Will the Transit-Riding Public Get a Fair Shake?
Whatever your stance on the Ravitch Commission’s MTA rescue plan, the broad inequities of allowing New York transit service to deteriorate while fares rise 23 percent are stunning. The doomsday budget passed earlier this week would affect vastly more New Yorkers than bridge tolls or congestion pricing, burdening those who can least afford the added delay and expense.
The Regional Plan Association and the Tri-State Transportation Campaign came out with a strong one-two punch yesterday that frames this disparity in no uncertain terms, countering the shopworn drivel we’ve been hearing in defense of the "driving public."
These fact sheets from the RPA chart the doomsday service cuts by borough. The maps are helpful and alarming — visual confirmation that pretty much everyone who rides the train can expect longer waits and more crowded conditions. Bus riders from eastern Queens to lower Manhattan will see routes eliminated and less frequent service. I see that in my neighborhood, Windsor Terrace, the B75 is slated for extinction, shunting more riders onto the F train.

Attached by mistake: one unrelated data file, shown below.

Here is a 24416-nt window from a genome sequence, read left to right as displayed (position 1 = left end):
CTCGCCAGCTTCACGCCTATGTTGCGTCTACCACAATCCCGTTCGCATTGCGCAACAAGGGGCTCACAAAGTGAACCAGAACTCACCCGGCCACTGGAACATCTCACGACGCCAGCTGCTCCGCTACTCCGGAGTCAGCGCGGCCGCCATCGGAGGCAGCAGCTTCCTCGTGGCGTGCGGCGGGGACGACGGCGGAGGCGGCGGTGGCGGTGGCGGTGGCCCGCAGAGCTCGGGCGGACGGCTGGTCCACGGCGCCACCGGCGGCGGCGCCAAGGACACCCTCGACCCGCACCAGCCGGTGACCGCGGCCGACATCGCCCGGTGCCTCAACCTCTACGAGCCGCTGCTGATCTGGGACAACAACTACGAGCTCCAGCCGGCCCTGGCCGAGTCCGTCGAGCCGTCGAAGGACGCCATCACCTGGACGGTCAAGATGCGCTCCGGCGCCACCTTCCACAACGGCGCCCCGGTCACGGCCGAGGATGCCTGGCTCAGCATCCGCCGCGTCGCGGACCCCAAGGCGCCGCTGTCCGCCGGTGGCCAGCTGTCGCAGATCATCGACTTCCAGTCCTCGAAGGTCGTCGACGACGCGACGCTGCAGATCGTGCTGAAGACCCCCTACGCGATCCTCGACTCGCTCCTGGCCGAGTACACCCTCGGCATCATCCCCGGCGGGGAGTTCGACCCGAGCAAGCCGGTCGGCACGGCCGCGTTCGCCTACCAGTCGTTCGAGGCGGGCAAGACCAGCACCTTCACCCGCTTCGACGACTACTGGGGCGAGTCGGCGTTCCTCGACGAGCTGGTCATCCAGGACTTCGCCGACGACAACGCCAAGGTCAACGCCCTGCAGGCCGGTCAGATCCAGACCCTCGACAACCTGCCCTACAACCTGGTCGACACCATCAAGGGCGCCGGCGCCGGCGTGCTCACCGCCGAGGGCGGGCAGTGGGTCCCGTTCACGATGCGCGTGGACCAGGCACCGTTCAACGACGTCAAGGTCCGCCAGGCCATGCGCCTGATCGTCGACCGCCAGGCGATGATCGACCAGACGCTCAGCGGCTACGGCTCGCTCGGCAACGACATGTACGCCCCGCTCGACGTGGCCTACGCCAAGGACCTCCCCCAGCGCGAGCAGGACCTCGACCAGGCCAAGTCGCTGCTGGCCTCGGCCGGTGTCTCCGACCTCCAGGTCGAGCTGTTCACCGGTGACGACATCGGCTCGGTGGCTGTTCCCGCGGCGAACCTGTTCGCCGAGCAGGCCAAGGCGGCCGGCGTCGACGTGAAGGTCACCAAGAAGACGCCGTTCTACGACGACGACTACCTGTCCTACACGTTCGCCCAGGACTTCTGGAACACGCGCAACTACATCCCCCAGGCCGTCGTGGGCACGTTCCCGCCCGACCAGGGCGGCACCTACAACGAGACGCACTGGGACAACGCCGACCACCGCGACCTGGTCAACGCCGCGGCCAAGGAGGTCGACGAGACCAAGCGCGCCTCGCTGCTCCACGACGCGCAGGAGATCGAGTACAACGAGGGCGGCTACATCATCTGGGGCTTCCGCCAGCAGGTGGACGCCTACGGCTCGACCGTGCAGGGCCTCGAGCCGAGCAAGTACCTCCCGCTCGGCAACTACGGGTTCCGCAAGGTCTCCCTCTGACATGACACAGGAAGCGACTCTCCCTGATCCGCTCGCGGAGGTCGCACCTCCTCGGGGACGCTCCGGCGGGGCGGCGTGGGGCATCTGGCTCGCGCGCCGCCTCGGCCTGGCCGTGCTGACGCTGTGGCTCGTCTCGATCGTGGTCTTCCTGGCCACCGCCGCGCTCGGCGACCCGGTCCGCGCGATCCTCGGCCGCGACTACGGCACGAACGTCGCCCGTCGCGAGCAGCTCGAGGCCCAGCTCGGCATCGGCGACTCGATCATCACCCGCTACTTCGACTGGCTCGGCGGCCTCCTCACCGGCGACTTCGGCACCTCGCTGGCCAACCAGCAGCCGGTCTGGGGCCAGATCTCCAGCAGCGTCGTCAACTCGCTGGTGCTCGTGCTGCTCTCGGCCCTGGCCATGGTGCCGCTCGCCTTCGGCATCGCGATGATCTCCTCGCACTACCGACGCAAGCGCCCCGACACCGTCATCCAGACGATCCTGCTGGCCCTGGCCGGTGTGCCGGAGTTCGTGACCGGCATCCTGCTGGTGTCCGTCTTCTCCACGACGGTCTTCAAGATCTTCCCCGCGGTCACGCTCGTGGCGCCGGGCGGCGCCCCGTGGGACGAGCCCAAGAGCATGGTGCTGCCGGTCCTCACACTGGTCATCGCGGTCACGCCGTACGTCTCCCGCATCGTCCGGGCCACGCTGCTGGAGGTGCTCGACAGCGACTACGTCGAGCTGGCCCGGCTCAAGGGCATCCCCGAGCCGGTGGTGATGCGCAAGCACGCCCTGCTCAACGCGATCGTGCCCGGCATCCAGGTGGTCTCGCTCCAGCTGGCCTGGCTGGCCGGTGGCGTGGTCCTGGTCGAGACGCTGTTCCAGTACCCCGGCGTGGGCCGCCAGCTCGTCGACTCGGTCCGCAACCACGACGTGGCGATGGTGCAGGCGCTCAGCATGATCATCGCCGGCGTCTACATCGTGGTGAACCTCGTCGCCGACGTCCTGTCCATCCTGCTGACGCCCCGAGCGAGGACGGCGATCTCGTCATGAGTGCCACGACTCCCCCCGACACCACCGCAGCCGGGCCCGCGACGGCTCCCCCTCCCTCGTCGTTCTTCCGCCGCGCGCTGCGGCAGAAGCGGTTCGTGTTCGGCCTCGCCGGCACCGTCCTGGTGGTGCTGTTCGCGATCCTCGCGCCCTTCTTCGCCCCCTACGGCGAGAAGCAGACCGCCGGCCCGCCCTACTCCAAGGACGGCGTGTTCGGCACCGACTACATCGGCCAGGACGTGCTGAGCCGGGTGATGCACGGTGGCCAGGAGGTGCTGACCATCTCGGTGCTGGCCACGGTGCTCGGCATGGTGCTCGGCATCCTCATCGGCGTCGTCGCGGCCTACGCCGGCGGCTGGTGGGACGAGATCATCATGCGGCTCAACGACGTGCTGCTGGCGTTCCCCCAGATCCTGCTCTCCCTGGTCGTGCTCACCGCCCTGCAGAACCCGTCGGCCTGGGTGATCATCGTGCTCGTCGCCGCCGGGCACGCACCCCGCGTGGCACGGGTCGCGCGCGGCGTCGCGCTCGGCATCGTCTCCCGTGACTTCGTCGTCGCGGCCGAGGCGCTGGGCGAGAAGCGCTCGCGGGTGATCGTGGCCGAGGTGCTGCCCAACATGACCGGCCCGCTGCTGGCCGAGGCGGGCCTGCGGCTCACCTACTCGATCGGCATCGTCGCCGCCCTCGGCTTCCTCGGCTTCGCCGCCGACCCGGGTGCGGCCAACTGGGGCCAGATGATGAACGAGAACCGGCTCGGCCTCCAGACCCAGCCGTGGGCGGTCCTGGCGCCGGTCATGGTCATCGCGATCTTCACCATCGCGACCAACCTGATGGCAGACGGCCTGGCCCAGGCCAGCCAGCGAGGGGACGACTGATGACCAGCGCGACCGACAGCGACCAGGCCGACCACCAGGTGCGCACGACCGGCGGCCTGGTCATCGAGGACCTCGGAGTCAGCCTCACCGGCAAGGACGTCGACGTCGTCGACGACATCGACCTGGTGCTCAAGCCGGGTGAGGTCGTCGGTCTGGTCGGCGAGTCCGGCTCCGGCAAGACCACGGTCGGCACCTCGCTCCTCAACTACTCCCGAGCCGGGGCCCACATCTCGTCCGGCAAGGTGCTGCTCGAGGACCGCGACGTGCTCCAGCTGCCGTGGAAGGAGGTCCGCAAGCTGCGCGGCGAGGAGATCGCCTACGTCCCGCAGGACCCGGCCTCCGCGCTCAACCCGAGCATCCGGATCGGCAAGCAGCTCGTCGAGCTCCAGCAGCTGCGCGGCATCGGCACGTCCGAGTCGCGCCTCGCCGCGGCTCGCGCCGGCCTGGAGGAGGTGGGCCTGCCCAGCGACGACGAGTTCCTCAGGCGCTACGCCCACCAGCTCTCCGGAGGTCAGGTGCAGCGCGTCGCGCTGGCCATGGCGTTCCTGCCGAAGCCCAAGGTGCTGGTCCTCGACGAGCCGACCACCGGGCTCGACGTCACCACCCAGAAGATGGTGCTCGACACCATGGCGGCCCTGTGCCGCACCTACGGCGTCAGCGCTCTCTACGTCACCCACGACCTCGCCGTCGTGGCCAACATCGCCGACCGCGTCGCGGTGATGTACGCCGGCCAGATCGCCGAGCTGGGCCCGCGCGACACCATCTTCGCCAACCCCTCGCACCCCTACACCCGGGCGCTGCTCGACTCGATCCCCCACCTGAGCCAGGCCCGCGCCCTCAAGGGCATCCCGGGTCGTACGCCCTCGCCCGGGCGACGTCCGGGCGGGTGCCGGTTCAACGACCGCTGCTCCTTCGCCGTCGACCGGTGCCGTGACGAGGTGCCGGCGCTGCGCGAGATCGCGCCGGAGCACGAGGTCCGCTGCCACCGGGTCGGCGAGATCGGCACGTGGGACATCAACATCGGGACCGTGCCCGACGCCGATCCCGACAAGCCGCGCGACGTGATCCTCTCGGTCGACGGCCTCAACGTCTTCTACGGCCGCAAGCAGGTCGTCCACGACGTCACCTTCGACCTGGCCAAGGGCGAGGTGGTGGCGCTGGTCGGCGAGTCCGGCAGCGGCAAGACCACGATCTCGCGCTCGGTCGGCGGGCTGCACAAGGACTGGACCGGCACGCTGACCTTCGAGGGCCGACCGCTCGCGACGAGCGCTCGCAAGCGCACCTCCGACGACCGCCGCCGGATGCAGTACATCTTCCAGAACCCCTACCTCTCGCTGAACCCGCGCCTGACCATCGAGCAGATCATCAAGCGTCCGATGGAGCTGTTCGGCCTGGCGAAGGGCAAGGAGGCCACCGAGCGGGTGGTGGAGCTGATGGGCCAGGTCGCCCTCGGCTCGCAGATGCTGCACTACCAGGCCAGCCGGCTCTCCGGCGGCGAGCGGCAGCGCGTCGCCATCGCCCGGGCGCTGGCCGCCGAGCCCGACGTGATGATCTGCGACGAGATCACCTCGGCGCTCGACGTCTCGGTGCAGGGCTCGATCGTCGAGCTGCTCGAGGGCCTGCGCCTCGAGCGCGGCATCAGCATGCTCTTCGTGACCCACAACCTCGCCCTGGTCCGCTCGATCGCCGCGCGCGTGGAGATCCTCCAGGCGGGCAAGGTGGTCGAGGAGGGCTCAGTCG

New Yorkers who would bear the brunt of these cuts, of course, outnumber those who would be asked to pay bridge tolls under the Ravitch plan. The gap is cavernous, as Tri-State shows in these fact sheets, updating its earlier analysis of congestion pricing impacts. In the Bronx, where pols balked at the Ravitch plan’s modest Harlem River bridge tolls, car-free households outnumber car owners by greater than 3 to 2. The margin is much larger when straphanging commuters are compared to solo drivers — 5 to 1. Even in Westchester, three times as many people commute to Manhattan by transit as by driving alone.
As ever, the populist "defense" of the driving public is a bunch of hokum that no reporter should let go unchallenged. Households without a car earn, on average, less than half what their car-owning counterparts make. Streetsbloggers know this already. What about everyone who gets their transportation news from the morning paper and the local network desk anchors?